As the pandemic continues to leave behind an onslaught of mental health issues, more Canadians and Americans are warming up to the idea of psychedelic therapy to help improve their emotional well-being.
That’s according to two new surveys in each country commissioned by Field Trip Health Ltd. (CSE: FTRP) (OTCQX: FTRPF), one of around 20 publicly-traded psychedelic companies that have emerged since early 2020.
The two polls were both conducted by United Kingdom-based data analytics firm YouGov. They showed that after 15 months of rolling global Covid-19 lockdowns, around half of Canadians and Americans reported mild to severe depression based on validated depression metrics.
The polls also revealed that a growing number of North Americans are warming up to the idea of using psychedelics to treat their mental health conditions.
Headquartered in Toronto, Field Trip says it’s building the largest network of psychedelic therapy clinics in the world, spanning from Amsterdam to New Brunswick to California. The company’s stated goal is to use the centres as a way to fight back against a rising global mental health crisis.
As the country of Canada and American states like Oregon lead the world in decriminalizing psychedelics for clinical use, Field Trip wants politicians and regulators to continue educating themselves about the promise of new therapies using the drugs.
A number of recent high-profile studies suggest that psychedelic-assisted therapies using psilocybin and MDMA are as good, and very likely even better, than conventional treatments for depression and post-traumatic stress disorder.
Field Trip and other companies are in early stages of developing the next generation of psychedelic molecules. They’re researching those substances in hopes of providing evidence-based treatments for a rising number of mental health conditions.
The firm says that the pandemic has both shined a light on both the cracks within the mental health care system and on areas for improvement.
Polls show a decline in Canadian and American mental wellness
In the Canadian poll of 2,015 adults, several grim findings demonstrated an increase in mental health issues since the onset of the pandemic.
Nearly three quarters of respondents reported that they felt tired or had little energy. And around 23 per cent said they have experience thoughts of suicide or self harm.
More than half of Canadians said they felt depressed or hopeless.
The impact of the pandemic fallout is also disproportionately affecting different demographics, according to the survey.
Younger Canadians between the ages of 18 and 24 posted the highest results in self-reported symptoms of depression at 34 per cent, while only 12 per cent of those 65 years and older reported the same.
Women were more likely than men to report substandard mental states, with 30 per cent describing below average or poor current mental health, compared to 20 per cent of men.
The American poll of 2,134 adults found similar, yet contradicting, findings related to a rise in mental health issues.
While over eight-in-10 reported at least one depressive symptom, 76 per cent of respondents self-identified their mental health as “good” or better.
Field Trip says this demonstrates a possible lack of understanding around the metrics of mental health, as well as a disparity between those metrics and self-perception.
For example, a striking one-in-four Americans reported that they have thought of suicide or injuring themselves.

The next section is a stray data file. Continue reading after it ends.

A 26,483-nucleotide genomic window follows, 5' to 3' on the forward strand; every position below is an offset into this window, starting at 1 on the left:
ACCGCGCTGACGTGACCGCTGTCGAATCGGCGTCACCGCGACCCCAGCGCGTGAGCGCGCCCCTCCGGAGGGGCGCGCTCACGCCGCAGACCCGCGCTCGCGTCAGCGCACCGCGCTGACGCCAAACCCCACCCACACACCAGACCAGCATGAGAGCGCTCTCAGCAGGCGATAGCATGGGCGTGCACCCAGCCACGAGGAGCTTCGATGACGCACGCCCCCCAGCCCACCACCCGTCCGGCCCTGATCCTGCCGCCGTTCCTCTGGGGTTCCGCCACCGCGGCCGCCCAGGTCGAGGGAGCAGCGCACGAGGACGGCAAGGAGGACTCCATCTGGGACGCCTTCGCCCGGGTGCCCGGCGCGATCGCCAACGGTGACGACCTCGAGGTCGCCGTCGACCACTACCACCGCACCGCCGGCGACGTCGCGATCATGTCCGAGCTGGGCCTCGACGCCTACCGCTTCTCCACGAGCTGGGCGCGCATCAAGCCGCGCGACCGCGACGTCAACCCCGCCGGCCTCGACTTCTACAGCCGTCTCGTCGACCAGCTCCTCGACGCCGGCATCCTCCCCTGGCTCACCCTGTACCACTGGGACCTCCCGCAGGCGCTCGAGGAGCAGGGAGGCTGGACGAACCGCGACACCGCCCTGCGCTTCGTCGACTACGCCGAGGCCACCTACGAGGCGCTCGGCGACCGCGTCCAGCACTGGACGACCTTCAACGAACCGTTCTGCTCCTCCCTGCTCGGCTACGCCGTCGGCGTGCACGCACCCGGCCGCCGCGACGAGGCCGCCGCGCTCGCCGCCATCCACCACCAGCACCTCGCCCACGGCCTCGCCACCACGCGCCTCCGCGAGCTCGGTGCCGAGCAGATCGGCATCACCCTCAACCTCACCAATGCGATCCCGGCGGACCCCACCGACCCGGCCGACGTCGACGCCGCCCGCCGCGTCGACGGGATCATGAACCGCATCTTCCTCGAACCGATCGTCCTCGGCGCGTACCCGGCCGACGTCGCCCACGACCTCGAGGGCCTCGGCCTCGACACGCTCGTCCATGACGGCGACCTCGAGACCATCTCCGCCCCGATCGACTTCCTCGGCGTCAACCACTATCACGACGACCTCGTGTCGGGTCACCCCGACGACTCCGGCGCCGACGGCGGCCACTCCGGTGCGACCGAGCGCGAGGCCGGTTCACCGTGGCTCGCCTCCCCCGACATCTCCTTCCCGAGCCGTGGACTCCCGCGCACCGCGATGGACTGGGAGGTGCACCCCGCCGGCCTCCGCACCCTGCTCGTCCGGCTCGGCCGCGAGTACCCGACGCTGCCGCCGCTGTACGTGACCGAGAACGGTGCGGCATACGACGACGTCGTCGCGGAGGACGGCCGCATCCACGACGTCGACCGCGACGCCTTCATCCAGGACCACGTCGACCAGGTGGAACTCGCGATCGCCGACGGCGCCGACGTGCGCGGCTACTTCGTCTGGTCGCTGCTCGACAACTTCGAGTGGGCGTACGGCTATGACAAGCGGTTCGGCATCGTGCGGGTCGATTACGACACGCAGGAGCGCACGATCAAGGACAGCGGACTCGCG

There were also some wide ranges in mental health states across gender, age groups and communities.
Around 24 per cent of women reported that their current mental health as either poor or below average, compared to 18 per cent of men.
Younger Americans between the ages of 18 and 24 posted the highest results in major depressive symptoms at 31 per cent, while only 10 per cent of seniors 65 years and older reported the same.
The survey also found that 27 per cent of people in the Black community were the most likely to not demonstrate any symptoms of depression, relative to whites and Latinos with 19 per cent each.
Many people in both countries said they have turned to drugs or other vices as coping mechanisms to deal with negative thoughts or emotions.
Those mechanisms include alcohol, with 44 per cent of Canadian and 37 per cent of Americans reporting increased consumption since the pandemic began.
Other vices on the rise included porn consumption, overeating, and gambling.
Psychedelic therapy gaining acceptance in North America
Despite much of the doom and gloom reflected in the surveys, Field Trip says both revealed a silver lining.
Nearly two-in-five Canadians and Americans said they are likely to seek professional help in the future to help support their mental health.
Field Trip said it’s optimistic about how the poll revealed that psychedelics might also play a role in addressing pandemic-related stress.
Although the vast majority of people in both countries reported never having tried psychedelics, over one-third of both Canadians and Americans would support the use of psychedelic-assisted therapies.
“We didn’t need to commission a survey to show that the Covid-19 pandemic has caused a mental health crisis globally, but what we found surprising was just how acute it has become.” Field Trip executive chair Ronan Levy said in a statement. “It also confirmed to us that psychedelics are poised to play an integral role in how we respond to this challenge.”
Another one-in-five Canadians and one-in-four Americans said they would be open to trying psychedelic therapies, with an additional one-quarter in both countries curious to learn more about it.
As the poll showed that psychedelic therapies are gaining public acceptance, Field Trip suggests that when those therapies become available, there will be a sizable population ready to seek them out.